Another model useful for assessing the effectiveness of the efflux pump inhibitors is the diffusion chamber model (Malouin et al., 1990, Infect. Immun. 58:1247-1253; Day et al., J. Infect. 2:39-51; Kelly et al., 1989, Infect. Immun. 57:344-350). In this model rodents have a diffusion chamber surgically placed in their peritoneal cavity. The chamber can consist of a polypropylene cylinder with semipermeable membranes covering the cylinder ends. Diffusion of peritoneal fluid into and out of the chamber provides nutrients for the microbes. The proliferation of the bacteria in the presence and absence of the antibiotic/efflux pump inhibitor is compared to the antibiotic alone. Dose ranging of the combination and the antibiotic alone are done to assess effectiveness of the antimicrobial and combinations. A tertiary model useful as a stringent test of the efflux pump inhibitor/antibiotic combination is the endocarditis model (J. Santoro and M. E. Levinson, 1978, Infect. Immun. 19:915-918). Either rats or rabbits are effectively used in this model. The effectiveness of combinations of efflux inhibitor and antibiotic are compared to antibiotic alone. The end point is usually viable cells remaining in the cardiac vegetations at the end of treatment.

The examples of infection models provided are not limifing. As understood by those skilled in the art, other models can be utilized as appropriate for a specific infecting microbe. In particular, cell-based infection models may be used in some circumstances instead of animal models.

Pharmaceutical Compositions and Modes of Administration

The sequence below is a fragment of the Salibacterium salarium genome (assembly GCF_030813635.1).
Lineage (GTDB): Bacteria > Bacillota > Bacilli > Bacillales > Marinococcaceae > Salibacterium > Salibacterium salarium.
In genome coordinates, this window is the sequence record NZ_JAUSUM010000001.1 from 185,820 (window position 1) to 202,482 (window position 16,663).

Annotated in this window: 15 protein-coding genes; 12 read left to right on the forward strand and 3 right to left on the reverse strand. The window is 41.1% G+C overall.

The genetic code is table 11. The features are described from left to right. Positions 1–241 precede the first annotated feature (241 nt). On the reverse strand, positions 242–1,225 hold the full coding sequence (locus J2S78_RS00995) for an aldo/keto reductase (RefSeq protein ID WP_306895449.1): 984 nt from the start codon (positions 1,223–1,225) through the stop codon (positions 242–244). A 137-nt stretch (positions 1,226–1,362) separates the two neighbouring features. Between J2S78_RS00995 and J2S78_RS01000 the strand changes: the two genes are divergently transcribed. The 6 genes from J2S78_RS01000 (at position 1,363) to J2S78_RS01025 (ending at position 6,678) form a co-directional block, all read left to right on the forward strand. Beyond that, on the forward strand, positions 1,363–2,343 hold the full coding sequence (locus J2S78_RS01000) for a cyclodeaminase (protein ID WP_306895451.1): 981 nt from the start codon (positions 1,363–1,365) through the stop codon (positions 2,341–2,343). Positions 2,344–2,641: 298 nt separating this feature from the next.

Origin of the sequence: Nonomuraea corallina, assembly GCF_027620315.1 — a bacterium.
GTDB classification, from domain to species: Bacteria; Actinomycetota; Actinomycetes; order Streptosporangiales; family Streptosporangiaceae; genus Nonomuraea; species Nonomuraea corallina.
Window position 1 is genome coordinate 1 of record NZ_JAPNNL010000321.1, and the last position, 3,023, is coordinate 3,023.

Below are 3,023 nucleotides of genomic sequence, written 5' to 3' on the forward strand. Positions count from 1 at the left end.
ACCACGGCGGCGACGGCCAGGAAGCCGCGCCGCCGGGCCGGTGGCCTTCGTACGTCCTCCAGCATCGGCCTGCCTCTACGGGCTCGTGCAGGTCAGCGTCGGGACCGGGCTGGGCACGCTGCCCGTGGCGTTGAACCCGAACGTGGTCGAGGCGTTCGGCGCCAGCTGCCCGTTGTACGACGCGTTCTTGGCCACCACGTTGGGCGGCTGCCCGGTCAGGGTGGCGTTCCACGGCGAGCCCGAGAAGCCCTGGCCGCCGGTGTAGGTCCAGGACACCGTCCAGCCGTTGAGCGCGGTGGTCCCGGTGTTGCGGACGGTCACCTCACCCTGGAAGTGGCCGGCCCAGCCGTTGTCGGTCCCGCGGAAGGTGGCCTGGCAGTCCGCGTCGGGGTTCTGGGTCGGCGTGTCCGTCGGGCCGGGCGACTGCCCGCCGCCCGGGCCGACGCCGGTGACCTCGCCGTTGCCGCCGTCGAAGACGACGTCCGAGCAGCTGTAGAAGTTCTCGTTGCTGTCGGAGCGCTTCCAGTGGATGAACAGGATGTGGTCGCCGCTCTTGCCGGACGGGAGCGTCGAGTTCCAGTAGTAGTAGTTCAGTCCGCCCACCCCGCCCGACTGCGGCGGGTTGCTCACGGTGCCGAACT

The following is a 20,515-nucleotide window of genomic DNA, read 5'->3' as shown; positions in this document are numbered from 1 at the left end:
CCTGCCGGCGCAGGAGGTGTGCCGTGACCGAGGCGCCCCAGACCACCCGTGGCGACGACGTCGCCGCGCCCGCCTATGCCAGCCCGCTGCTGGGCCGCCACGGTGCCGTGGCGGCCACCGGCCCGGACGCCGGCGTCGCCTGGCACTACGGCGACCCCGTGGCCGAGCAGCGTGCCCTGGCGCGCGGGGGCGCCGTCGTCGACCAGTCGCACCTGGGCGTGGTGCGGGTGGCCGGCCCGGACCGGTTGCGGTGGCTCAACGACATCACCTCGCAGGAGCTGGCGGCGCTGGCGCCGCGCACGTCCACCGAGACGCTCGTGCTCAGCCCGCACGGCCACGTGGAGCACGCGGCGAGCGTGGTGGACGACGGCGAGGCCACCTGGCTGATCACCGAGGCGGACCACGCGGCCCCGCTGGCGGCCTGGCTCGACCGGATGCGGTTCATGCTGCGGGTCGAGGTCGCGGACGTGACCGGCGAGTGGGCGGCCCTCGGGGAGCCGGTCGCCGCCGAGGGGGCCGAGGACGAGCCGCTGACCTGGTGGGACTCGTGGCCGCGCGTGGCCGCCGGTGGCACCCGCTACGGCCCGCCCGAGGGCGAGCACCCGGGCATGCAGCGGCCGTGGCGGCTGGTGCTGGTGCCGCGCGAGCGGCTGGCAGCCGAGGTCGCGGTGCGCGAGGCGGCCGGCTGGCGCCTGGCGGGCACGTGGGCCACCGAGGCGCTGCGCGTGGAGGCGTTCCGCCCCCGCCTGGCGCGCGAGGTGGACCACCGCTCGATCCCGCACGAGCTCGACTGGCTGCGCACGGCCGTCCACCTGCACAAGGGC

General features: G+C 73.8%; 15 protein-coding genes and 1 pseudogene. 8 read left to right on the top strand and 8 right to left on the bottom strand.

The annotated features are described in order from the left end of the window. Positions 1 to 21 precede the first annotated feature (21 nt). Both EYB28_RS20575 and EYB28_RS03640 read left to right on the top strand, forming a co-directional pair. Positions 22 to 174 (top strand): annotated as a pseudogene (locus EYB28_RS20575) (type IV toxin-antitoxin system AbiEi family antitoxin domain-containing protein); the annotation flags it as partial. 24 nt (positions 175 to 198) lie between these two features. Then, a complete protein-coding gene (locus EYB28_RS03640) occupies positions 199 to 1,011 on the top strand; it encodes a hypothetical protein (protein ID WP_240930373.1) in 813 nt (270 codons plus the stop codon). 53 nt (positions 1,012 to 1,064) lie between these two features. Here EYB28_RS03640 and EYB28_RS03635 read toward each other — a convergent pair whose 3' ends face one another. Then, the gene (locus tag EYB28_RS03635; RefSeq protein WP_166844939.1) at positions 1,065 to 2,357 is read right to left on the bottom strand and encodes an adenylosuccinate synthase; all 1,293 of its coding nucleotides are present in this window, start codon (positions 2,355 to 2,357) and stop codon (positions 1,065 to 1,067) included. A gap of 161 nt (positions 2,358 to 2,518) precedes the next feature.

The particular compound that is an efflux pump inhibitor can be administered to a patient either by itself, or in combination with an antimicrobial, e.g., antibacterial, agent, or in pharmaceutical compositions where it is mixed with suitable carriers or excipient(s). A combination of an efflux pump inhibitor with an antimicrobial agent can be of at least two different types. In one, a quantity of an efflux pump inhibitor is combined with a quantity of an antimicrobial agent in a mixture, e.g., in a solution or powder mixture. In such mixtures, the relative quantities of the inhibitor and the antimicrobial agent may be varied as appropriate for the specific combination and expected treatment. In a second type of combination an inhibitor and an antimicrobial agent can be covalently linked in such manner that the linked molecule can be cleaved within the cell. However, the term “in combination” can also refer to other possibilities, including serial administration of an inhibitor and another antimicrobial agent. In addition, an efflux pump inhibitor and/or another antimicrobial agent may be administered in pro-ig forms, i.e. the compound is administered in a form which is modified within the cell to produce the functional form. In treating a patient exhibiting a disorder of interest, a therapeutically effective amount of an agent or agents such as these is administered. A therapeutically effective dose refers to that amount of the compound(s) that results in amelioration of symptoms or a prolongation of survival in a patient, and may include elimination of a microbial infection.